The World Health Organization releases updated Target Regimen Profiles for TB treatment and new Target Product Profiles for tests for TB treatment monitoring and optimization.
02 November 2023 | Geneva -- The World Health Organization (WHO) has published today updated target regimen profiles for tuberculosis treatment and new target product profiles for tests for tuberculosis treatment monitoring and optimization. These documents define the most important characteristics and requirements to be considered for developing new tuberculosis (TB) treatment regimens and future tests to choose the best-suited TB treatments and monitor their effect.
TB treatment regimens are lengthy and can be associated with both adverse effects and significant costs, which impact adherence and treatment outcomes. Treatment success for drug-susceptible TB has stagnated at around 86% globally for several years. In people treated with second-line regimens for multidrug- or rifampicin-resistant TB, the treatment success is only 60% and has only increased slightly over the last decade. The number of people with TB who die, sustain treatment failure, relapse or abandon treatment remains unacceptably high.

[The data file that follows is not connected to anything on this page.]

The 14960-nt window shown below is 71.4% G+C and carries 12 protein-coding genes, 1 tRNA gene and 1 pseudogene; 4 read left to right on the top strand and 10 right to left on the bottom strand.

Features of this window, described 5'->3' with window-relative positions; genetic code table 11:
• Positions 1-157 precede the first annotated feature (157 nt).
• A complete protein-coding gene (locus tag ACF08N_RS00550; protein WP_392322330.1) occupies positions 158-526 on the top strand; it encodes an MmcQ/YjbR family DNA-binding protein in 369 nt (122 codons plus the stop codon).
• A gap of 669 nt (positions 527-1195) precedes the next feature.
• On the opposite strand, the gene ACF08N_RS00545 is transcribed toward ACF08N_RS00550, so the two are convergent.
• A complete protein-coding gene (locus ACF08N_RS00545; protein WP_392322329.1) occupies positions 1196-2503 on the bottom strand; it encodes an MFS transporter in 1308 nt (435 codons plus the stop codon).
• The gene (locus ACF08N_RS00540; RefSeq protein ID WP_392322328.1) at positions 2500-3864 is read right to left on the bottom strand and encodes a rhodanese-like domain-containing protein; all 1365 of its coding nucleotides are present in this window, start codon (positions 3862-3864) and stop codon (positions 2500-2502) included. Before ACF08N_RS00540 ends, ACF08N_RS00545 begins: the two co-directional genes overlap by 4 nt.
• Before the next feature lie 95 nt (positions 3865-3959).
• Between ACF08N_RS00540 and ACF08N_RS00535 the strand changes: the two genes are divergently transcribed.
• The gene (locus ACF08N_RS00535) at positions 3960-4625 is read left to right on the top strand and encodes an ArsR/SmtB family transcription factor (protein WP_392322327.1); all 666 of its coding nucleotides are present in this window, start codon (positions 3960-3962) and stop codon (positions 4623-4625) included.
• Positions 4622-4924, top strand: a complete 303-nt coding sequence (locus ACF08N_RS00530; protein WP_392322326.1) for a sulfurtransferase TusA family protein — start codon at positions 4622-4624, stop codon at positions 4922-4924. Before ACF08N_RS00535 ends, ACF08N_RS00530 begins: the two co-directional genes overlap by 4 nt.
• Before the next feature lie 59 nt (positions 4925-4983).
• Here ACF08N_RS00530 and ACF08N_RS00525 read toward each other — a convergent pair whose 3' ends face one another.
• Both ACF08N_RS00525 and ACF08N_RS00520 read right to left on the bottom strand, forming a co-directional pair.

There is, therefore, an urgent need for simpler, shorter, safer, more tolerable, and more effective treatment regimens for all forms of tuberculosis that are easily accessible to all patients in need. In addition, better tests to choose and monitor treatment could improve overall treatment success. A better test is needed for a more reliable identification of relapse-free cure in people who have received TB treatment.
The target regimen profiles for tuberculosis treatment contain targets for treatment regimens for rifampicin-susceptible TB and rifampicin-resistant TB, outlining areas where progress is most urgently needed. In addition, the desired characteristics for a pan-TB treatment regimen as a better first-line regimen for all is described. The document is an update.
The target product profiles for tests for tuberculosis treatment monitoring and optimization contain targets for tests for treatment monitoring and cure and targets for tests that, in the future, might help TB treatment stratification by identifying patients who require a more intensive treatment regimen which may be longer or contain more medicines. This is the first document published by WHO on this topic.
“Together, these documents provide a clear direction for funders, developers, and researchers about characteristics required for new TB treatments and tests which are essential to ensure people-centered care and reach the global End TB targets,” said Tereza Kasaeva, Director of WHO’s Global Tuberculosis Programme. “WHO thanks the broad constituency of experts, TB survivors and other partners who contributed to their development.”
Source: World Health Organization